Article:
GOP Lawmaker: FBI Sat on Evidence 'Directly' Contradicting Trump-Russia Narrative


Is the FBI in possession of evidence that “directly refutes” the narrative that President Donald Trump’s campaign colluded with Russia? One Republican congressman says yes.

In an interview with “Sunday Morning Futures” on Fox News Channel, Rep. John Ratcliffe told host Maria Bartiromo that the FBI had evidence regarding Trump campaign adviser George Papadopoulos’ conversation with an Australian diplomat that it didn’t present to the special court that issued a warrant against Trump campaign aide Carter Page under the Foreign Intelligence Surveillance Act.

While Papadopoulos wasn’t the target of that warrant, he was mentioned in heavily redacted portions of the warrant application, according to The Daily Caller.

Papadopoulos first came to the FBI’s attention when reports surfaced that he had a conversation with Alexander Downer, Australia’s top diplomat in the United Kingdom.

According to The New York Times, during a night of drinking in May of 2016, Papadopoulos — then a foreign policy adviser to the Trump campaign — is alleged to have told Downer that the Russians had dirt on Hillary Clinton.

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When hacked emails from the Democratic National Committee began appearing on WikiLeaks that July, the Australians passed the information on to American intelligence and an investigation quickly followed.

Papadopoulos would later plead guilty to lying to the FBI about his contacts with a shadowy Maltese academic named Joseph Mifsud. Mifsud, who has disappeared, was alleged by some to be the link between members of the Trump campaign and Russia.

However, GOP lawmakers have said in interviews that they have evidence that would actually exonerate Papadopoulos, but haven’t elaborated.

During his appearance on Fox News, Ratcliffe, a Texas Republican, gave one of the more comprehensive looks into just what those lawmakers have been saying the FBI is sitting on — and it has to do with what Papadopoulos said regarding that Russian dirt on Clinton.

Do you think President Trump should declassify the FISA warrant against Carter Page?

“Hypothetically, if the Department of Justice and the FBI have another piece of evidence that directly refutes that, that directly contradicts that, what you would expect is for the Department of Justice to present both sides of the coin to the Foreign Intelligence Surveillance Court to evaluate the weight and sufficiency of that evidence,” Ratcliffe said.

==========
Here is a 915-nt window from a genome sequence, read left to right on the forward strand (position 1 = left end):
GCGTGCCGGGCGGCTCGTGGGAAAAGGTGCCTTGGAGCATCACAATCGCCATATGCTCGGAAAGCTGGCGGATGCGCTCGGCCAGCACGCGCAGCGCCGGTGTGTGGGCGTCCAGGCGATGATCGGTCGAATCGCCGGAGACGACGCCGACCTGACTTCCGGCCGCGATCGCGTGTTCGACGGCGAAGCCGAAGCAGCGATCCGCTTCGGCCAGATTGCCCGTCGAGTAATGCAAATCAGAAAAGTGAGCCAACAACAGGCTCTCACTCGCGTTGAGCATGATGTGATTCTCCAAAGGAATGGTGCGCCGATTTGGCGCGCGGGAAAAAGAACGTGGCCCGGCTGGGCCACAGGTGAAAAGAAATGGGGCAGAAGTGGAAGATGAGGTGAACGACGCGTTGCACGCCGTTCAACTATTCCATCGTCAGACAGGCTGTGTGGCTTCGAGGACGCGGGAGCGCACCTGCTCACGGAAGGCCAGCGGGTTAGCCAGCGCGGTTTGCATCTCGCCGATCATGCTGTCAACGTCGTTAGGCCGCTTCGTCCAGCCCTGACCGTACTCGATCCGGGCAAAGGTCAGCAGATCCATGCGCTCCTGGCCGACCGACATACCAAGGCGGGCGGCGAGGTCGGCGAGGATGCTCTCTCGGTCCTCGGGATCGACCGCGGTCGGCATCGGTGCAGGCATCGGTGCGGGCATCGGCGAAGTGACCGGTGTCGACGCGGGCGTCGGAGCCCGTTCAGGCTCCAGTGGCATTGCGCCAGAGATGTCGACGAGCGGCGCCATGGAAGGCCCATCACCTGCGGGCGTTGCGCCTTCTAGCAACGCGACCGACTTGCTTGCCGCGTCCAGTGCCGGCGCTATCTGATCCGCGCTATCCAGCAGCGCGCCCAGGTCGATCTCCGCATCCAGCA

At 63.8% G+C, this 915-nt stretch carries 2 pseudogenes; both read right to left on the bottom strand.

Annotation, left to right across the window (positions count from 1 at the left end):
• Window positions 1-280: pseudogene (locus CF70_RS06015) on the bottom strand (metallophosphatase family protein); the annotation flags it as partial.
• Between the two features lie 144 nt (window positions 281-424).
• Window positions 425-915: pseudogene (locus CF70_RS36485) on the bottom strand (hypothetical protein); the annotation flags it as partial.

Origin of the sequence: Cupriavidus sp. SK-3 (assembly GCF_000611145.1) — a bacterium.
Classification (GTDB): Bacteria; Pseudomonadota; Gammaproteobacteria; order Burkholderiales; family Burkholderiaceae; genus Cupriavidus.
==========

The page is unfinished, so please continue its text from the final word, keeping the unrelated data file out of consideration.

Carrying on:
“Instead, what happened here was Department of Justice and FBI officials in the Obama administration in October of 2016 only presented to the court the evidence that made the government’s case to get a warrant to spy on a Trump campaign associate.”

Ratcliffe said the whole thing can be cleared up if the president decides to declassify documents surrounding the warrant application — something he promised to do last month before quickly backpedaling.

The information in those documents, including 21 pages from the Page warrant, “would corroborate” Ratcliffe’s claims regarding Papadopoulos, Ratcliffe said. However, at the urging of the Department of Justice and foreign allies of the United States, Trump has allowed the documents to stay classified.

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“My opinion is that declassifying them would not expose any national security information, would not expose any sources and methods,” Ratcliffe told Fox News.

“It would expose certain folks at the Obama Justice Department and FBI and their actions taken to conceal material facts from the Foreign Intelligence Surveillance Court.”

Even before the declassification kerfuffle, the Page warrant was a source of much sturm und drang inside the Beltway. I suppose that’s what you get when you obtain a court order based in no small part on a dossier that was little more than opposition-funded hearsay.

The Democrats want the controversy to go away, and there’s an easy way to do it: Declassify the documents.

If it sheds new light on the Papadopoulos conversation with Alexander Downer, it could tell us a lot about whether the FBI deliberately withheld information that could have quashed the Russian collusion narrative before it began.

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C. Douglas Golden is a writer who splits his time between the United States and Southeast Asia. Specializing in political commentary and world affairs, he's written for Conservative Tribune and The Western Journal since 2014.
C. Douglas Golden is a writer who splits his time between the United States and Southeast Asia. Specializing in political commentary and world affairs, he's written for Conservative Tribune and The Western Journal since 2014. Aside from politics, he enjoys spending time with his wife, literature (especially British comic novels and modern Japanese lit), indie rock, coffee, Formula One and football (of both American and world varieties).
Morristown, New Jersey
Catholic University of America
Languages Spoken
English, Spanish
Topics of Expertise
American Politics, World Politics, Culture